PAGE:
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Cairo: Medical Care & International Travel

Are you getting ready for your new expat life in Cairo? Wondering about healthcare or education options, or simply how to get around town? The InterNations Expat Guide to living in Cairo addresses a variety of these topics.
Most national travel from Cairo takes place by coach.

Ready for Takeoff?

Cairo International Airport is one of the busiest on the continent. In 2015, EgyptAir was ranked 2nd based on fleet size of airlines within Africa. More than 65 other airlines also offer connections to and from the airport, serving more than 14 million customers annually.

A major hub for travel into Africa and the Middle East, the airport is recently undergoing renovation, with changes being made to Terminal 2. Additionally, a subway line connecting the airport with downtown Cairo is currently under construction. This should considerably improve the airport’s accessibility.

Right now, various shuttle services and taxis are your best option. However, be sure to ask the driver to avoid neighborhoods known for demonstrations and civil unrest, and plan some extra time for your journey. Fares range anywhere between 25 and 105 EGP for an airport shuttle, and between 65 and 470 EGP for “limousine services”, which are like taxis but with fixed prices depending on your destination and the level of comfort you desire.

Exploring the Country

Although Egypt offers an extensive (and relatively comfortable) railway system, most national travel is undertaken in buses. The biggest center of transportation in Egypt is, of course, located in Cairo, at Ramses Square.

Via the modern highways extending in every direction, you will reach your destination fairly quickly and comfortably when traveling by car. But please keep in mind that the desert areas should be off limits to expats for safety reasons. Trips to the Nile delta and to Sinai should also be avoided whether by car or bus. If you do not have work-related business there, it would be unwise to go exploring outside the established tourist routes. 

Private Healthcare Is the Way to Go

Your health is in good hands in Cairo, just make sure that you get your shots beforehand (tetanus, diphtheria, whooping cough, polio, mumps, measles, and influenza). The city is Egypt’s main center for medical treatment, and generally speaking, it has the highest standard of medical care in the nation. You can expect almost every doctor in Cairo to have a good command of English. Seeing how many medical practitioners have spent some time abroad during part of their training, this does not come as a surprise.

Dozens of hospitals and clinics of different size and quality and with various specializations are available in Cairo. If you are not sure which hospital is the best option for you, you should consult your family doctor for advice. Many expats choose specific institutions, though, according to their language, insurance coverage, or specific health needs.

The As-Salam International Hospital, located in Cairo’s Maadi district, is one of the largest private hospitals in Egypt. This internationally recognized institution is the preferred choice of many expats. But there are numerous other fine institutions, including an Anglo-American clinic and an Italian hospital.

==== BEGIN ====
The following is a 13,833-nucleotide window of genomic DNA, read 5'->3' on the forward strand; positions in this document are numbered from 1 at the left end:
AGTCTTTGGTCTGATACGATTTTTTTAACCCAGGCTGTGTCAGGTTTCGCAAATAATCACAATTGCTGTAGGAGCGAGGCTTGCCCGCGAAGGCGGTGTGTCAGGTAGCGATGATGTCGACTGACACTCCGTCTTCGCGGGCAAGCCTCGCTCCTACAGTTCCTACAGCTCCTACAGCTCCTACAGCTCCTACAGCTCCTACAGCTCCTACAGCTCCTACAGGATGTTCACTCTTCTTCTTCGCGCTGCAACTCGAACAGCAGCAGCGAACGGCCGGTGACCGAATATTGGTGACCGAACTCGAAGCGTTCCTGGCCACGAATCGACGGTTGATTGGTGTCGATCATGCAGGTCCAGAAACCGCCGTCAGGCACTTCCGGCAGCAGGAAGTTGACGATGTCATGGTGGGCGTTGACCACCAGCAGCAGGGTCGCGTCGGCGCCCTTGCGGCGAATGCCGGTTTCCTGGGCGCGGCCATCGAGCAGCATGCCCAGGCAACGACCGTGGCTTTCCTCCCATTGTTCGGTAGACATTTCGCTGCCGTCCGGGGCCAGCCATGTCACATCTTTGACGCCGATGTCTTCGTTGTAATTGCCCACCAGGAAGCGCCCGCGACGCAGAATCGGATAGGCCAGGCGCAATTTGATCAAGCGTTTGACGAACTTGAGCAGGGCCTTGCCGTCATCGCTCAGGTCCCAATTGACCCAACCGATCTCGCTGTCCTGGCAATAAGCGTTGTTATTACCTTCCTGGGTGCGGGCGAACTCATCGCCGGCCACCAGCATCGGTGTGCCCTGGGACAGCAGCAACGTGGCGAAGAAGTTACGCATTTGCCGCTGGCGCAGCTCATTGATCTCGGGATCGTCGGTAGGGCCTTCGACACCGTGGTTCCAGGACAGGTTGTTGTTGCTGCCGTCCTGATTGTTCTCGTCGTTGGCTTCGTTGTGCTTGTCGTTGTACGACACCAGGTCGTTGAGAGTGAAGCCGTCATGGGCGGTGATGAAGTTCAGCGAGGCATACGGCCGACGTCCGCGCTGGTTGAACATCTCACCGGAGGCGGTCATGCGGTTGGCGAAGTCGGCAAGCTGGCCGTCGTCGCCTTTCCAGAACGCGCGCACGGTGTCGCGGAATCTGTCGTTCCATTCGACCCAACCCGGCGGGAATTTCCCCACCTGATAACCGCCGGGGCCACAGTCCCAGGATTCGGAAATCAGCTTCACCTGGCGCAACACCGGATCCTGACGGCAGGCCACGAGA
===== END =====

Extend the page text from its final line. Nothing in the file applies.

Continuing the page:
Pharmacies and Emergency Services: You’re Covered

Pharmacies that are open for business around the clock are quite common in Cairo, and it is best to familiarize yourself with the one nearest to your home. Rarely are prescriptions needed. You can usually get what you require immediately. If not, your pharmacist can make an order for you. Brand names will probably vary from those you know from home, but you can identify your medication by its main active ingredient.

The general emergency hotline for the ambulance in Egypt is 123. The general number for the police is 122 and the number for the tourist police hotline is 126. In order to receive the quickest possible help in case of emergencies, it could prove wise to directly call the emergency line of your district or part of town. The American Chamber of Commerce offers a comprehensive list on their website. Please keep in mind that, due to the traffic situation, Cairo’s emergency services are somewhat unreliable.

Have Peace of Mind during Your Stay

As we have outlined in our article on Working in Cairo, the Egyptian social security system does unfortunately not apply to expats. Please make sure your insurance company offers full coverage for Egypt, or discuss possible company insurance plans with your employer. In any case, expect to pay fees for every visit to the doctor’s and every hospital stay.

It is possible to receive medical attention without health insurance, but you might be faced with considerable costs depending on the nature of your ailment. For example, many hospitals require a security deposit to ensure you can pay your bills. You may also be expected to pay upfront and in cash for treatment.

Recommended international insurance providers that offer coverage for Egypt include Allianz and Bupa. IAMAT also offers travel health information and is a direct link to reliable doctors and healthcare providers.

 

We do our best to keep this article up to date. However, we cannot guarantee that the information provided is always current or complete. 

Paul Zimmerer

"Before I moved to Cairo I contacted some local members on InterNations. They gave me some great assistance."

Barbara Sciera

"Cairo is a bustling metropolis. Through InterNations I met some other expat women. Now we meet on a weekly basis."

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